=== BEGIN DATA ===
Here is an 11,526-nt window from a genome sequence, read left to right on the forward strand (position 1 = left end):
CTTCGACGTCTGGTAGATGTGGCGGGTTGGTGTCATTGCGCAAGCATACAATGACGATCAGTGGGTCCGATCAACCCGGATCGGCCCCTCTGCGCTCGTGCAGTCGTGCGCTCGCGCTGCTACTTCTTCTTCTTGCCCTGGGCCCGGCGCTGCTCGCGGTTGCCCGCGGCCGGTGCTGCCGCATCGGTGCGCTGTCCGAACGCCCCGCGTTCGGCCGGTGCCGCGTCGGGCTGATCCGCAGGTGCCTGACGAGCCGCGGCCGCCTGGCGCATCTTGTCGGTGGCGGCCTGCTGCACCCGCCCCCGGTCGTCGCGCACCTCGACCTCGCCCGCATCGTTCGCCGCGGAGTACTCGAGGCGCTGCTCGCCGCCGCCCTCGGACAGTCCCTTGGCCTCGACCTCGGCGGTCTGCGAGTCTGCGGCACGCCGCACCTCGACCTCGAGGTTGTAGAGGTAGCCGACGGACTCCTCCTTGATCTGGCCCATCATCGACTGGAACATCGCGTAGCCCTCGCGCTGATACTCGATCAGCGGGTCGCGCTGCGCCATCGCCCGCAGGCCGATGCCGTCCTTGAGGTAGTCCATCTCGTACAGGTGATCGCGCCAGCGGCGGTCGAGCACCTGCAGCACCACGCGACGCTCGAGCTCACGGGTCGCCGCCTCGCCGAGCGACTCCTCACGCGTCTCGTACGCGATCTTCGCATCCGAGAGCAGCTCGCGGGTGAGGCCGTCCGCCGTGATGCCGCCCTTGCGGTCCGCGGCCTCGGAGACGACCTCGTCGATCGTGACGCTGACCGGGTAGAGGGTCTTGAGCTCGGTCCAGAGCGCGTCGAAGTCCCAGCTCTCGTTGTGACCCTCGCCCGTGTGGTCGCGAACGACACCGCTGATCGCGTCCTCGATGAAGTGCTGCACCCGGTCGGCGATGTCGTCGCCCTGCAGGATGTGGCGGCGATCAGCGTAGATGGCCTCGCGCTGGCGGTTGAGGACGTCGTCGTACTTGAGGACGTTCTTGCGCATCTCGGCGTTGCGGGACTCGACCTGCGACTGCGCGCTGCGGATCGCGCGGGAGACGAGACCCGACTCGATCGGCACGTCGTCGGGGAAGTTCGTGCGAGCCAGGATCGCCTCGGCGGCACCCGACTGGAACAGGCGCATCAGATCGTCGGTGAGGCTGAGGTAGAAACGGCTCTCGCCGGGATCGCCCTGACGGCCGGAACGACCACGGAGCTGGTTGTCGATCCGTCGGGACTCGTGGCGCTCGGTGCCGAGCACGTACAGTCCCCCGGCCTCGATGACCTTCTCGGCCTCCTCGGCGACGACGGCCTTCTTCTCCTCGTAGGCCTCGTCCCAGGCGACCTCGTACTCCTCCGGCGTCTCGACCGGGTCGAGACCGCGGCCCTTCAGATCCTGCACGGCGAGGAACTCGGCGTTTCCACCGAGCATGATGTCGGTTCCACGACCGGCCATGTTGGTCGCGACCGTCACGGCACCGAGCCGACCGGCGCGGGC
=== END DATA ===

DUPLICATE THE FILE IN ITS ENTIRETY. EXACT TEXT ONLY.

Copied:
Here is an 11,526-nt window from a genome sequence, read left to right on the forward strand (position 1 = left end):
CTTCGACGTCTGGTAGATGTGGCGGGTTGGTGTCATTGCGCAAGCATACAATGACGATCAGTGGGTCCGATCAACCCGGATCGGCCCCTCTGCGCTCGTGCAGTCGTGCGCTCGCGCTGCTACTTCTTCTTCTTGCCCTGGGCCCGGCGCTGCTCGCGGTTGCCCGCGGCCGGTGCTGCCGCATCGGTGCGCTGTCCGAACGCCCCGCGTTCGGCCGGTGCCGCGTCGGGCTGATCCGCAGGTGCCTGACGAGCCGCGGCCGCCTGGCGCATCTTGTCGGTGGCGGCCTGCTGCACCCGCCCCCGGTCGTCGCGCACCTCGACCTCGCCCGCATCGTTCGCCGCGGAGTACTCGAGGCGCTGCTCGCCGCCGCCCTCGGACAGTCCCTTGGCCTCGACCTCGGCGGTCTGCGAGTCTGCGGCACGCCGCACCTCGACCTCGAGGTTGTAGAGGTAGCCGACGGACTCCTCCTTGATCTGGCCCATCATCGACTGGAACATCGCGTAGCCCTCGCGCTGATACTCGATCAGCGGGTCGCGCTGCGCCATCGCCCGCAGGCCGATGCCGTCCTTGAGGTAGTCCATCTCGTACAGGTGATCGCGCCAGCGGCGGTCGAGCACCTGCAGCACCACGCGACGCTCGAGCTCACGGGTCGCCGCCTCGCCGAGCGACTCCTCACGCGTCTCGTACGCGATCTTCGCATCCGAGAGCAGCTCGCGGGTGAGGCCGTCCGCCGTGATGCCGCCCTTGCGGTCCGCGGCCTCGGAGACGACCTCGTCGATCGTGACGCTGACCGGGTAGAGGGTCTTGAGCTCGGTCCAGAGCGCGTCGAAGTCCCAGCTCTCGTTGTGACCCTCGCCCGTGTGGTCGCGAACGACACCGCTGATCGCGTCCTCGATGAAGTGCTGCACCCGGTCGGCGATGTCGTCGCCCTGCAGGATGTGGCGGCGATCAGCGTAGATGGCCTCGCGCTGGCGGTTGAGGACGTCGTCGTACTTGAGGACGTTCTTGCGCATCTCGGCGTTGCGGGACTCGACCTGCGACTGCGCGCTGCGGATCGCGCGGGAGACGAGACCCGACTCGATCGGCACGTCGTCGGGGAAGTTCGTGCGAGCCAGGATCGCCTCGGCGGCACCCGACTGGAACAGGCGCATCAGATCGTCGGTGAGGCTGAGGTAGAAACGGCTCTCGCCGGGATCGCCCTGACGGCCGGAACGACCACGGAGCTGGTTGTCGATCCGTCGGGACTCGTGGCGCTCGGTGCCGAGCACGTACAGTCCCCCGGCCTCGATGACCTTCTCGGCCTCCTCGGCGACGACGGCCTTCTTCTCCTCGTAGGCCTCGTCCCAGGCGACCTCGTACTCCTCCGGCGTCTCGACCGGGTCGAGACCGCGGCCCTTCAGATCCTGCACGGCGAGGAACTCGGCGTTTCCACCGAGCATGATGTCGGTTCCACGACCGGCCATGTTGGTCGCGACCGTCACGGCACCGAGCCGACCGGCGCGGGC